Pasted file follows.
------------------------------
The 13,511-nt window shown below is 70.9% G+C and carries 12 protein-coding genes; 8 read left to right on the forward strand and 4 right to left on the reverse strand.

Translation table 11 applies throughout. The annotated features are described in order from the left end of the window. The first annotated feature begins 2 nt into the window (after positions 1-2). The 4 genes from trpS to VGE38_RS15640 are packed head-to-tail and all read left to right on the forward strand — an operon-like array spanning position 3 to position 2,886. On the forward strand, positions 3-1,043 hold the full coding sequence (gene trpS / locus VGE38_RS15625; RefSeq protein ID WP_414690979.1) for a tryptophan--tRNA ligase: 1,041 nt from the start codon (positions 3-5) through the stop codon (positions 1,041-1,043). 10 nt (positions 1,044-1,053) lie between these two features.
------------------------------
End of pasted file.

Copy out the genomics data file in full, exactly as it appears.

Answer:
The 13,511-nt window shown below is 70.9% G+C and carries 12 protein-coding genes; 8 read left to right on the forward strand and 4 right to left on the reverse strand.

Translation table 11 applies throughout. The annotated features are described in order from the left end of the window. The first annotated feature begins 2 nt into the window (after positions 1-2). The 4 genes from trpS to VGE38_RS15640 are packed head-to-tail and all read left to right on the forward strand — an operon-like array spanning position 3 to position 2,886. On the forward strand, positions 3-1,043 hold the full coding sequence (gene trpS / locus VGE38_RS15625; RefSeq protein ID WP_414690979.1) for a tryptophan--tRNA ligase: 1,041 nt from the start codon (positions 3-5) through the stop codon (positions 1,041-1,043). 10 nt (positions 1,044-1,053) lie between these two features.